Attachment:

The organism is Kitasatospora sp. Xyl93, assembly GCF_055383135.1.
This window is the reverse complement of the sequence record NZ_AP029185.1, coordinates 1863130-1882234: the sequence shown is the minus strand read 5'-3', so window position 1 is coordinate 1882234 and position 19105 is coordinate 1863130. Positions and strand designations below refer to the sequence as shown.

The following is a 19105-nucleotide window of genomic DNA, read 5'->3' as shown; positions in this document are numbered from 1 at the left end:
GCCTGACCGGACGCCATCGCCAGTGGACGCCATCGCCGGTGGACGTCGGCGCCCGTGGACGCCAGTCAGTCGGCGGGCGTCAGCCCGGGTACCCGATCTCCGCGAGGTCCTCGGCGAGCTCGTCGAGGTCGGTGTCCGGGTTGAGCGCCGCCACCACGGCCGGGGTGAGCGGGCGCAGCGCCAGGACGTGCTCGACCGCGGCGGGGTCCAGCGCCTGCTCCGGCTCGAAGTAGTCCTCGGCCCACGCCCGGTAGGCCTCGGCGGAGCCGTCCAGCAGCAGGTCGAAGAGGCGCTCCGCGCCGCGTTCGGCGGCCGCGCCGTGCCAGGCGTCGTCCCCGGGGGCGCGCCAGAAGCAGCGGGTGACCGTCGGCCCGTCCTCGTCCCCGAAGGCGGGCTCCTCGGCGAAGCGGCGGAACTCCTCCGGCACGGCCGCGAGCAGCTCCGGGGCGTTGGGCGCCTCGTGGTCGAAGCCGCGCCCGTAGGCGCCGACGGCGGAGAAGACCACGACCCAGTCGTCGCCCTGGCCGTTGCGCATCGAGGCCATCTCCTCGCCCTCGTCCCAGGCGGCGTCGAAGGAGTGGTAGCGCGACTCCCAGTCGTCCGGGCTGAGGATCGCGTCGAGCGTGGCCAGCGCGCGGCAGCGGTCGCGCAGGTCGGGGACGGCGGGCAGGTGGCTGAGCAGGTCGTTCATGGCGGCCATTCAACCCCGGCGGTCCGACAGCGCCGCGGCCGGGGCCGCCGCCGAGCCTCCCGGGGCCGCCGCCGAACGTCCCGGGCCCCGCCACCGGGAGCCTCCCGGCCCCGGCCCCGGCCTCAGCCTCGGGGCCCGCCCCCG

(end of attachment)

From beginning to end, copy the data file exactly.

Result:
The organism is Kitasatospora sp. Xyl93, assembly GCF_055383135.1.
This window is the reverse complement of the sequence record NZ_AP029185.1, coordinates 1863130-1882234: the sequence shown is the minus strand read 5'-3', so window position 1 is coordinate 1882234 and position 19105 is coordinate 1863130. Positions and strand designations below refer to the sequence as shown.

The following is a 19105-nucleotide window of genomic DNA, read 5'->3' as shown; positions in this document are numbered from 1 at the left end:
GCCTGACCGGACGCCATCGCCAGTGGACGCCATCGCCGGTGGACGTCGGCGCCCGTGGACGCCAGTCAGTCGGCGGGCGTCAGCCCGGGTACCCGATCTCCGCGAGGTCCTCGGCGAGCTCGTCGAGGTCGGTGTCCGGGTTGAGCGCCGCCACCACGGCCGGGGTGAGCGGGCGCAGCGCCAGGACGTGCTCGACCGCGGCGGGGTCCAGCGCCTGCTCCGGCTCGAAGTAGTCCTCGGCCCACGCCCGGTAGGCCTCGGCGGAGCCGTCCAGCAGCAGGTCGAAGAGGCGCTCCGCGCCGCGTTCGGCGGCCGCGCCGTGCCAGGCGTCGTCCCCGGGGGCGCGCCAGAAGCAGCGGGTGACCGTCGGCCCGTCCTCGTCCCCGAAGGCGGGCTCCTCGGCGAAGCGGCGGAACTCCTCCGGCACGGCCGCGAGCAGCTCCGGGGCGTTGGGCGCCTCGTGGTCGAAGCCGCGCCCGTAGGCGCCGACGGCGGAGAAGACCACGACCCAGTCGTCGCCCTGGCCGTTGCGCATCGAGGCCATCTCCTCGCCCTCGTCCCAGGCGGCGTCGAAGGAGTGGTAGCGCGACTCCCAGTCGTCCGGGCTGAGGATCGCGTCGAGCGTGGCCAGCGCGCGGCAGCGGTCGCGCAGGTCGGGGACGGCGGGCAGGTGGCTGAGCAGGTCGTTCATGGCGGCCATTCAACCCCGGCGGTCCGACAGCGCCGCGGCCGGGGCCGCCGCCGAGCCTCCCGGGGCCGCCGCCGAACGTCCCGGGCCCCGCCACCGGGAGCCTCCCGGCCCCGGCCCCGGCCTCAGCCTCGGGGCCCGCCCCCG